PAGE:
Turkey arrested nearly 35 people on Friday for their alleged connection to a network suspected of organizing a coup attempt in 2016, according to semi-official Anadolu agency. According to ANI, as part of an investigation into the infiltration of supporters of the Gülen movement into state institutions, the chief prosecutor of the Turkish capital Ankara has issued arrest warrants against 51 people in 19 different locations across the country. Individuals are suspected of using prepaid landlines to communicate with underground “imams” in Gulen.
The Turkish administration accused the Gulen movement of entering the Turkish administration bureaucracy before attempting a coup on July 15, 2016. Ankara claims that Fethullah Gulen, a US-based Muslim cleric, was the mastermind that supported the 2016 coup attempt, which resulted in the deaths of around 250 people. Gulen, who has lived in rural Pennsylvania since 1999, dismisses the charges against him. Following the coup attempt, the state administration declared a state of emergency and began a major crackdown on its network.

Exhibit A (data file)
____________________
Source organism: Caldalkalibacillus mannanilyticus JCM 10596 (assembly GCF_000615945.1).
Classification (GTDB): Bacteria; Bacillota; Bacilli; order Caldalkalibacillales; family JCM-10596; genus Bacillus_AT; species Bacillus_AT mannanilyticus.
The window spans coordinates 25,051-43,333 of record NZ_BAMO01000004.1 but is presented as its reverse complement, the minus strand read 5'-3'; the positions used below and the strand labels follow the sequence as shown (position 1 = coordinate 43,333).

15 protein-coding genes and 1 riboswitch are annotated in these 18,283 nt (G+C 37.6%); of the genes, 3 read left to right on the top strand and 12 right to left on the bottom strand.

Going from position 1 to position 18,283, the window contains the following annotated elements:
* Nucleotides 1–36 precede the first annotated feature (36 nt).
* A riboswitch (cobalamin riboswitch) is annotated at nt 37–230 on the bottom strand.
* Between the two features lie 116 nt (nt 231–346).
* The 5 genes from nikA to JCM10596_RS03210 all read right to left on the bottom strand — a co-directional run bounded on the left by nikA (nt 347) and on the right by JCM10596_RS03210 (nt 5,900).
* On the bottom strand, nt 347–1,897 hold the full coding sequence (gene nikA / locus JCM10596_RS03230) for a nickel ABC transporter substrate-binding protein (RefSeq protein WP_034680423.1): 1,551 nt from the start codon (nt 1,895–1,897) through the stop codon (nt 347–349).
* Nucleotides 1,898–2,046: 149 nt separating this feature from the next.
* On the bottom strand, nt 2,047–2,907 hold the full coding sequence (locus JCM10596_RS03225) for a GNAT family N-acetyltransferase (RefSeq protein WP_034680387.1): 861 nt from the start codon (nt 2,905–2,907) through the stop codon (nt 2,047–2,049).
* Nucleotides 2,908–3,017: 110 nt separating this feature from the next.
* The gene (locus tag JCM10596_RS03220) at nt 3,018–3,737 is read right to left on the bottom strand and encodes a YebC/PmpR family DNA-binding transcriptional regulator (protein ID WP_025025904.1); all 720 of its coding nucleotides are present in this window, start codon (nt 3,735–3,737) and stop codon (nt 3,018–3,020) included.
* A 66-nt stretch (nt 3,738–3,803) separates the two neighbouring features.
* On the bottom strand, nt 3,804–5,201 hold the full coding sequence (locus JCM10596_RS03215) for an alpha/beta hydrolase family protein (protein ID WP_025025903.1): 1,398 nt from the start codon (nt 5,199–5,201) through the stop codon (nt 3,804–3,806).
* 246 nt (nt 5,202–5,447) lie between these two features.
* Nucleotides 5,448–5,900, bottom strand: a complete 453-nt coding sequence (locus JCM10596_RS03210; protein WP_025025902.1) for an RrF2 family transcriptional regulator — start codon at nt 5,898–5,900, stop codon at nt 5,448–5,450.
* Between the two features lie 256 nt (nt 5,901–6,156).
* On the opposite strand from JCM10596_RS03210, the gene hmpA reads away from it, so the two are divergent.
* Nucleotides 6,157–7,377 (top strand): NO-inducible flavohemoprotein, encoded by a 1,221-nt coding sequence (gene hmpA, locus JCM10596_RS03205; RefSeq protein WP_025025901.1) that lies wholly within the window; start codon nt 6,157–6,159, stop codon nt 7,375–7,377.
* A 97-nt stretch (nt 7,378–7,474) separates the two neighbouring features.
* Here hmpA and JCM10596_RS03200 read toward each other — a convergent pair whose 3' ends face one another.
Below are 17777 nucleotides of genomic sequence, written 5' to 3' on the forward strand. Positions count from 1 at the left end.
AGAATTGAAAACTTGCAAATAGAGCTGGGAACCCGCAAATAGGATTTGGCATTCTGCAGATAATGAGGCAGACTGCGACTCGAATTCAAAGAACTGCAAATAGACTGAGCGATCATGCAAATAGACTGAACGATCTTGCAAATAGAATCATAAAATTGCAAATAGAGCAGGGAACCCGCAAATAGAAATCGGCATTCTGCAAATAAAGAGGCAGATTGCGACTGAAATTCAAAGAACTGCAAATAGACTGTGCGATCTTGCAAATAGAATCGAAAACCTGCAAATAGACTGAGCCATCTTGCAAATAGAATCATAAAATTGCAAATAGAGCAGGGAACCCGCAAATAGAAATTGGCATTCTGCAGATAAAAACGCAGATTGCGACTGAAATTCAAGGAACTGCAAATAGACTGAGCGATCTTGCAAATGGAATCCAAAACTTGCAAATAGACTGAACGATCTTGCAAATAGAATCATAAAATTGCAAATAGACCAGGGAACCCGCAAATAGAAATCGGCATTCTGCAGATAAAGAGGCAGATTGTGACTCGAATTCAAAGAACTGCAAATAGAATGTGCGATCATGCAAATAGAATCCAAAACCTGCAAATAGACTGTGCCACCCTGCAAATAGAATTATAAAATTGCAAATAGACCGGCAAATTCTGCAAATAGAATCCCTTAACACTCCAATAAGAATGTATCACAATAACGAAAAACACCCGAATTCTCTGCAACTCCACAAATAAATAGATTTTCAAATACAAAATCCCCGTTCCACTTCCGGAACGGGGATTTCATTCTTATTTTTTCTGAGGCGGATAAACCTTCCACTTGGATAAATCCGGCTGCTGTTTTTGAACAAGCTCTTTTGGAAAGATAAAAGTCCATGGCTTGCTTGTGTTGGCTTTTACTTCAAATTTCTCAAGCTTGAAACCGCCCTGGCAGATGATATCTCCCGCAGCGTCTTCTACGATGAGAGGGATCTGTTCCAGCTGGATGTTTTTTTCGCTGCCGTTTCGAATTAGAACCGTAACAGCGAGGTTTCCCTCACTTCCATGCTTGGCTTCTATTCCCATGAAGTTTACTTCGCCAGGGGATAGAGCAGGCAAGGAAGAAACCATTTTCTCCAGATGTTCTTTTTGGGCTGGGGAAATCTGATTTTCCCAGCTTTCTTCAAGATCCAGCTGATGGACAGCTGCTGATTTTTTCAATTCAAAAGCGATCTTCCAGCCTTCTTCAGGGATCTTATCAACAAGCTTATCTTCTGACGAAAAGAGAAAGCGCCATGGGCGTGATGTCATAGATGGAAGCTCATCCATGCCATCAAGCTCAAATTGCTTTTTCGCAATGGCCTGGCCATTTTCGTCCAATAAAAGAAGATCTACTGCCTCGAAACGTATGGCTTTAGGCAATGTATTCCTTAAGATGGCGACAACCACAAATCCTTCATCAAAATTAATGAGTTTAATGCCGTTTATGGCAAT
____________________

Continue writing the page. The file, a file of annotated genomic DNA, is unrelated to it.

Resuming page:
Earlier, in early September this year, Turkish prosecutors filed arrest warrants against 214 serving and retired military personnel for alleged links to the 2016 coup attempt. he investigation by prosecutors in the western city of Izmir has so far resulted in 137 detentions in 41 provinces. The majority of the accused were expelled from the army, but 44 of the soldiers were still on duty. A most senior colonel is one of the suspects in the 2016 coup attempt.
Turkey continues to carry out mass arrests of suspected supporters of Fethullah Gulen. Turkey has called Gulen’s network a Fethullahist Terrorist Organization, or FETO, which it considers the terrorist organization. Since then, around 4,900 people have been sentenced to prison terms, including around 3,000 serving life sentences. More than 130,000 people have been made redundant from government jobs, which also includes more than 20,000 military personnel.
While the Gulen movement is basically a well organized group of individuals, not a political organization, named Fethullah Gulen. According to the BBC, his followers viewed him as a spiritual leader and he is often referred to as Turkey’s second most influential man. It is said that the movement the Imam advocated was for a tolerant Islam based on compassion, humility, hard work and education.